I have a positive acting presensitized UV-curable PCB board (link). I'm using the manufacturer-provided developer.

Supposedly, the parts that get exposed will get washed away by the developer. However, I observed that my traces are always the ones that get exposed no matter what arrangement I do. It seems like the "minority" always gets exposed.

What am I doing wrong? Is this the normal behavior for photoresist PCBs? I'm always using the same developer all cases.

enter image description here Please ignore the scratches and blurry impressions. These are test runs. Left is first run, right is second run.

EDIT: added included pamphlet enter image description here

  • 1
    \$\begingroup\$ No, that doesn't make any sense. It seems like you have one negative and one positive board and managed to invert your printed layout exactly to the matching board to get the same result. \$\endgroup\$ – Arsenal Jul 25 '18 at 14:44
  • \$\begingroup\$ So far, I've tried it on 5 boards \$\endgroup\$ – PNDA Jul 25 '18 at 14:44
  • \$\begingroup\$ @pandalion98 And you got the same result everytime regardless of which printed layout you used? \$\endgroup\$ – Arsenal Jul 25 '18 at 14:47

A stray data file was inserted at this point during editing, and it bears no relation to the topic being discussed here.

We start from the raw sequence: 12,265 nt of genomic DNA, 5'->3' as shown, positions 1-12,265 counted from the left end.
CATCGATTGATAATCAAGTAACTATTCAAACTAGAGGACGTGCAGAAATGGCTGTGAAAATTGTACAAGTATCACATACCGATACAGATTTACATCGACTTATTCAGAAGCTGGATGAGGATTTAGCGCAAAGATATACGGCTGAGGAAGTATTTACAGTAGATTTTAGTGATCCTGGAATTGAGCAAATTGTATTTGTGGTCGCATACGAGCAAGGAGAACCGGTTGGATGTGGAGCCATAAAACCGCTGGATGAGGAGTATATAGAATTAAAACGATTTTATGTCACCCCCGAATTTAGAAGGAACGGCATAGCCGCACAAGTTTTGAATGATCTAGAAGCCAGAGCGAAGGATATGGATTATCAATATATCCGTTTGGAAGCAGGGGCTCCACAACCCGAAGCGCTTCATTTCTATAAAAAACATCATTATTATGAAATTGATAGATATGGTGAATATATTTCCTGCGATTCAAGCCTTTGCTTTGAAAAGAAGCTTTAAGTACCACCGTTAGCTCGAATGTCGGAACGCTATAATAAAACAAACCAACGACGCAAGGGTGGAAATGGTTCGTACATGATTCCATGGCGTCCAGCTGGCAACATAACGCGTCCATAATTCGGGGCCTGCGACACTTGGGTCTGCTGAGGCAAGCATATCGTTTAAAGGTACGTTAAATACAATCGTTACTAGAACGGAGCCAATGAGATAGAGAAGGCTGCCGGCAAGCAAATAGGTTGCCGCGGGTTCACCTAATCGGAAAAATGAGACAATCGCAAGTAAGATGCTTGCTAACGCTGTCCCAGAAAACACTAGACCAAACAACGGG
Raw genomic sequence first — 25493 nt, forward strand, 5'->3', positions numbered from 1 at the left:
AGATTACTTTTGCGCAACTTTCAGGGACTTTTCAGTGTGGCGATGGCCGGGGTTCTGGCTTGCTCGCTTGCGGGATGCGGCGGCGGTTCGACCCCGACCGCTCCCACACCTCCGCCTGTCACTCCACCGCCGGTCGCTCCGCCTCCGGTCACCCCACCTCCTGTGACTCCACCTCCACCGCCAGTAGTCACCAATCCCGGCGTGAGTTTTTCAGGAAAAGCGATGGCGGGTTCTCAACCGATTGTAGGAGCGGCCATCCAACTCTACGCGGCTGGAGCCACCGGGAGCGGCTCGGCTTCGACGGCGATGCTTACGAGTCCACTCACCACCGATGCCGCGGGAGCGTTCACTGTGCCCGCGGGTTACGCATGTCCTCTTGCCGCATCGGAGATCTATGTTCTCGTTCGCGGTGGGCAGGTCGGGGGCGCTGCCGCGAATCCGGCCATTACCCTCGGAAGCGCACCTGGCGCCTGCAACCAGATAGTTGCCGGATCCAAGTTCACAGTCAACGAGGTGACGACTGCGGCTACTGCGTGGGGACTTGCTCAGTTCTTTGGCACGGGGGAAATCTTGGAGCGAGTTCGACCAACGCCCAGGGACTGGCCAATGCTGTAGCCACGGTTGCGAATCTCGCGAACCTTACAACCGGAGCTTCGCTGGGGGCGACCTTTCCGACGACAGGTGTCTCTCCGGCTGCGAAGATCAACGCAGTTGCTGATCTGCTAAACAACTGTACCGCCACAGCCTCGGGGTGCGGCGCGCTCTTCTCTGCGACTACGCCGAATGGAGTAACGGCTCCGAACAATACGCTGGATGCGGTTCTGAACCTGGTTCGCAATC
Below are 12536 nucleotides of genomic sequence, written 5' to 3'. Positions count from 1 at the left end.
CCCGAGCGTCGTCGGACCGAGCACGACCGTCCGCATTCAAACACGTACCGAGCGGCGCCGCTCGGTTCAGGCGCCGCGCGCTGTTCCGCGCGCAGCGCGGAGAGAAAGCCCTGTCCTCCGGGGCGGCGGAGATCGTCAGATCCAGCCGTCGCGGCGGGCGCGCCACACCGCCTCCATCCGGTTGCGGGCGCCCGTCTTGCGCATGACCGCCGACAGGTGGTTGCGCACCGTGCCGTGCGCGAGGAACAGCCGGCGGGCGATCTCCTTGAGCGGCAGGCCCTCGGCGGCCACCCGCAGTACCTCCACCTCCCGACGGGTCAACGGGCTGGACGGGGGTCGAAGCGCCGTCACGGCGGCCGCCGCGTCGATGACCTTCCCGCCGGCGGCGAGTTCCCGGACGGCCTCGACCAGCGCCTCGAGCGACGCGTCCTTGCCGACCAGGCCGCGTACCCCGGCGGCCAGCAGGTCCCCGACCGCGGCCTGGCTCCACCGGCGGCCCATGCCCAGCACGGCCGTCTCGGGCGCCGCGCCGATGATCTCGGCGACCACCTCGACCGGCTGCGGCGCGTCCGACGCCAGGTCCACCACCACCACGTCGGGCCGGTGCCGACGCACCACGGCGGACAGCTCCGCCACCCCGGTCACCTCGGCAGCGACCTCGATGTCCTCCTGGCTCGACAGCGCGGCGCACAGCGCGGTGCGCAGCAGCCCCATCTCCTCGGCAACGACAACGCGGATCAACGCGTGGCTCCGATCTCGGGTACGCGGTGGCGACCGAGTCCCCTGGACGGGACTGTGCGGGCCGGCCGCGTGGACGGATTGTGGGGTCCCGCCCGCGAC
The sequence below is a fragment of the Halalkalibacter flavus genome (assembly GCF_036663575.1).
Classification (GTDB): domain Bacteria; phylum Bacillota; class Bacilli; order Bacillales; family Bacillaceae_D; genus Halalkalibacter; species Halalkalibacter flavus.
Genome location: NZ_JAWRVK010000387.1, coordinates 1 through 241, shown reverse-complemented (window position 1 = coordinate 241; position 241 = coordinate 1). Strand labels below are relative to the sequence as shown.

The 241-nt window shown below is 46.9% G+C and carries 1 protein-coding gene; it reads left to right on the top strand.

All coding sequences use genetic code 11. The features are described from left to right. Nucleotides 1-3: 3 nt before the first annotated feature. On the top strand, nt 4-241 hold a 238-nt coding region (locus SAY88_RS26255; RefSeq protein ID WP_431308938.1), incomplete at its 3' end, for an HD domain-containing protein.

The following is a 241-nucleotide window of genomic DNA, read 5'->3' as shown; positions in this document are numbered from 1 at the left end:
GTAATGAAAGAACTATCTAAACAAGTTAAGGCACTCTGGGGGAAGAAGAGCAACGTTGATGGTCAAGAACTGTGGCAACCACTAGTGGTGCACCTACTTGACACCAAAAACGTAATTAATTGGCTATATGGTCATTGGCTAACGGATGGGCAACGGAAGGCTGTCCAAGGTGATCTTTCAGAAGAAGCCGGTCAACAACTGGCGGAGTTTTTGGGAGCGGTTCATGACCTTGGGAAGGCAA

• 2
    \$\begingroup\$ @pandalion98 that would mean if you only inverted half of it, it would still produce the same circuit, but I haven't heard of intelligent photo resist which does always that what the user doesn't want. \$\endgroup\$ – Arsenal Jul 25 '18 at 14:52
  • 1
    \$\begingroup\$ @pandalion98 oh, so they mean you can do either A exposure box or B fluorescent light. I'm really bad at reading manuals these days... \$\endgroup\$ – Arsenal Jul 25 '18 at 15:11

There are at least two curing mechanics known to me - first is UV light and second is heat. You may notice that traces on left PCB is much more accurate - that's an appropriate result for an UV curing. Right PCB, however, is ugly. It looks like heat traveled from traces outward and cured away photoresist. Also, film is really important - semi-transparent film is bad and soaked up paper is trash. You wont get any thin traces with that.

I would recommend moving exposure lamp away from PCB and increasing exposure time proportionally. That would help to reduce heat

UV curable photoresist really helps in creation of tiny traces and double-sided PCBs, however, with such huge trace width, tonetransfer technique would be superior


Your Answer

By clicking “Post Your Answer”, you agree to our terms of service, privacy policy and cookie policy

Not the answer you're looking for? Browse other questions tagged or ask your own question.